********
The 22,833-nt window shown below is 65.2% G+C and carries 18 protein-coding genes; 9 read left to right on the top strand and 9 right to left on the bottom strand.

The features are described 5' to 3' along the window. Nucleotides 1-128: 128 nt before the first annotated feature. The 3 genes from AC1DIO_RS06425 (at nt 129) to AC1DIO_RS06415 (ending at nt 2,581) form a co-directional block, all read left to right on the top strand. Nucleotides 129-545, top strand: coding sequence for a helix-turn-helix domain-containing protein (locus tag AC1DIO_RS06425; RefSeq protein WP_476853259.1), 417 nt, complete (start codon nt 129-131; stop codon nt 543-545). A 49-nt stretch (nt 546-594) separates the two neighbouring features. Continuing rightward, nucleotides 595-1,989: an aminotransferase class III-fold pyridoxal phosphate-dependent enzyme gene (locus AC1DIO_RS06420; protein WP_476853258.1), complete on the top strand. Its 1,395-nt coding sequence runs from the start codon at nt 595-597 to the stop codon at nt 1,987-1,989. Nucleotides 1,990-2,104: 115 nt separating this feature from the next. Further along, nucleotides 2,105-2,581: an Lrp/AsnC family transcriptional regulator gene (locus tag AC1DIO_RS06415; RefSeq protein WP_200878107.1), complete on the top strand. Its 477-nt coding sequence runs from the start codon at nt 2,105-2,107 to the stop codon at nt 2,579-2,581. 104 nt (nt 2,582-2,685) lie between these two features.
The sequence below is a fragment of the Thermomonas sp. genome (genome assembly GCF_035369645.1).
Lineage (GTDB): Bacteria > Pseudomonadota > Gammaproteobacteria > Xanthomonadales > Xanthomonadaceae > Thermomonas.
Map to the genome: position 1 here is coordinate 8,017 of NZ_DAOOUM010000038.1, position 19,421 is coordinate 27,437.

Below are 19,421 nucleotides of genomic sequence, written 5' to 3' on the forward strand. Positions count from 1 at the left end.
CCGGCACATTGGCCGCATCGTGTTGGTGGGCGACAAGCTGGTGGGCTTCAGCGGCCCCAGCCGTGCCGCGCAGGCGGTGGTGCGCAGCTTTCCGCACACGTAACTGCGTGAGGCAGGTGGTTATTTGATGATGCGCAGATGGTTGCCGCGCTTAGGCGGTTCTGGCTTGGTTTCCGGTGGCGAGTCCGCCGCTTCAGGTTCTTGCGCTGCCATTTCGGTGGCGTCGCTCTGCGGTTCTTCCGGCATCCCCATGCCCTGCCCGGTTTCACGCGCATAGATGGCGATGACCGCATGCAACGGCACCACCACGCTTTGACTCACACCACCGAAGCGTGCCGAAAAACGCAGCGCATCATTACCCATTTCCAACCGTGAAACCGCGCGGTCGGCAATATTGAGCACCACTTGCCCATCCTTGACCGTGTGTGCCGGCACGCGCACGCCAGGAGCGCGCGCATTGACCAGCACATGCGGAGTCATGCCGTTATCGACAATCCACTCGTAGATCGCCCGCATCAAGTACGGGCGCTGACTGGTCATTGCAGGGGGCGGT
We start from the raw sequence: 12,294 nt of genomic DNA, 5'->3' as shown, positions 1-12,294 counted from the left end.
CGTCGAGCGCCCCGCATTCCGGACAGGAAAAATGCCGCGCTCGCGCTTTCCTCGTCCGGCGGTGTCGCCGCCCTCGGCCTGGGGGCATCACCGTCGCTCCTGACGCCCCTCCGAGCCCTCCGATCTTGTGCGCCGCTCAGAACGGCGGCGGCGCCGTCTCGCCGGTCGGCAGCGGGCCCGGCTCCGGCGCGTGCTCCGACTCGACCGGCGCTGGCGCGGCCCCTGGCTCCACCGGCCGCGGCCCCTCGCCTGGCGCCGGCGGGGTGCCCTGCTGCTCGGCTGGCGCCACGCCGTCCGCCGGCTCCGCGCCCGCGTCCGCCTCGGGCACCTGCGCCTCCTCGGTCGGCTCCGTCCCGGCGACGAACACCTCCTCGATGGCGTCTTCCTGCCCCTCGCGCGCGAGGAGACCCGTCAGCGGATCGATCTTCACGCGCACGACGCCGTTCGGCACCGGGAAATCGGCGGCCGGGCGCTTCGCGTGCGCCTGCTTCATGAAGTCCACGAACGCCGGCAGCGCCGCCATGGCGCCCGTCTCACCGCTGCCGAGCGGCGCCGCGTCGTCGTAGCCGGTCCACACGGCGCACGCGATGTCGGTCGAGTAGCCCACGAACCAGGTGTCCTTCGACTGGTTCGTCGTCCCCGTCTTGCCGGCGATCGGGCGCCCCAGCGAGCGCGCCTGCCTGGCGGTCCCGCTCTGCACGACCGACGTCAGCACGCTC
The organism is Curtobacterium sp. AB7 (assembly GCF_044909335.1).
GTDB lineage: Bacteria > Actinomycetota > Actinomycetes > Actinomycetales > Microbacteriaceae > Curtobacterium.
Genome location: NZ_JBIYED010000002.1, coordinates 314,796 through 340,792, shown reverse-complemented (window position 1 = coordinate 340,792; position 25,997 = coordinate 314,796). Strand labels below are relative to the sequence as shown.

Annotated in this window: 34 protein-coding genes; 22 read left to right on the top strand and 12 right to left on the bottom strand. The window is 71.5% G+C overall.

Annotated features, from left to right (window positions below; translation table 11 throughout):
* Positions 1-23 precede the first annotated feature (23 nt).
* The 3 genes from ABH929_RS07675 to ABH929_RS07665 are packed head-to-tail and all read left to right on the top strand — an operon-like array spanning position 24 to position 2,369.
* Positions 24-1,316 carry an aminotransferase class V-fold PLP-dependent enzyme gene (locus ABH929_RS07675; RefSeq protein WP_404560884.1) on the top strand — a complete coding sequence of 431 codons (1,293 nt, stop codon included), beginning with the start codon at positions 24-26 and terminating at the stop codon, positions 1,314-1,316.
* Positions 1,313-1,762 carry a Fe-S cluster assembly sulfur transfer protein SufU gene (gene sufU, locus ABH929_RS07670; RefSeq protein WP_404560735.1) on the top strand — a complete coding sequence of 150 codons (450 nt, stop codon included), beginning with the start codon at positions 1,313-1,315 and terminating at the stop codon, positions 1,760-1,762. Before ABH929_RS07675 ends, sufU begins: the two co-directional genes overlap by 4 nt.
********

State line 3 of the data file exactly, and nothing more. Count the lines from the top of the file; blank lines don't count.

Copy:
The sequence below is a fragment of the Thermomonas sp. genome (genome assembly GCF_035369645.1).